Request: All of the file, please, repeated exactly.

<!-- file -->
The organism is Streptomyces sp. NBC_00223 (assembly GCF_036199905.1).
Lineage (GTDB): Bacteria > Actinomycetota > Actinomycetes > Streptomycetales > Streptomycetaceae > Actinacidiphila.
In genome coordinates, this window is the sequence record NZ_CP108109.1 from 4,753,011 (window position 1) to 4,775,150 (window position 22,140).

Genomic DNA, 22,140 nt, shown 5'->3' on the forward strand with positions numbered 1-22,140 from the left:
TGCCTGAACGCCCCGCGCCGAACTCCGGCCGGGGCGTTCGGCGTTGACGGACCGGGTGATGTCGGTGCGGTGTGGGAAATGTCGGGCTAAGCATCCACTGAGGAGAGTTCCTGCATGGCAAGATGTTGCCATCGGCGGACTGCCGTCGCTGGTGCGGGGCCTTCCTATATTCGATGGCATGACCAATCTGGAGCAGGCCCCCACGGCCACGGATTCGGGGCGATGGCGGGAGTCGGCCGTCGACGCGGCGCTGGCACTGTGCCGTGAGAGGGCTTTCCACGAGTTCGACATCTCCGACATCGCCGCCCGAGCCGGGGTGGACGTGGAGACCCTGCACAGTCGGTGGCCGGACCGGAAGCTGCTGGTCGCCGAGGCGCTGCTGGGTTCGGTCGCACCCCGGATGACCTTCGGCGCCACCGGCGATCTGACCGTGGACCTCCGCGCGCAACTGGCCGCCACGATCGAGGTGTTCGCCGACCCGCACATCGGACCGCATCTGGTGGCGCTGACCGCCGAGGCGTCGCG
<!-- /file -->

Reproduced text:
The organism is Streptomyces sp. NBC_00223 (assembly GCF_036199905.1).
Lineage (GTDB): Bacteria > Actinomycetota > Actinomycetes > Streptomycetales > Streptomycetaceae > Actinacidiphila.
In genome coordinates, this window is the sequence record NZ_CP108109.1 from 4,753,011 (window position 1) to 4,775,150 (window position 22,140).

Genomic DNA, 22,140 nt, shown 5'->3' on the forward strand with positions numbered 1-22,140 from the left:
TGCCTGAACGCCCCGCGCCGAACTCCGGCCGGGGCGTTCGGCGTTGACGGACCGGGTGATGTCGGTGCGGTGTGGGAAATGTCGGGCTAAGCATCCACTGAGGAGAGTTCCTGCATGGCAAGATGTTGCCATCGGCGGACTGCCGTCGCTGGTGCGGGGCCTTCCTATATTCGATGGCATGACCAATCTGGAGCAGGCCCCCACGGCCACGGATTCGGGGCGATGGCGGGAGTCGGCCGTCGACGCGGCGCTGGCACTGTGCCGTGAGAGGGCTTTCCACGAGTTCGACATCTCCGACATCGCCGCCCGAGCCGGGGTGGACGTGGAGACCCTGCACAGTCGGTGGCCGGACCGGAAGCTGCTGGTCGCCGAGGCGCTGCTGGGTTCGGTCGCACCCCGGATGACCTTCGGCGCCACCGGCGATCTGACCGTGGACCTCCGCGCGCAACTGGCCGCCACGATCGAGGTGTTCGCCGACCCGCACATCGGACCGCATCTGGTGGCGCTGACCGCCGAGGCGTCGCG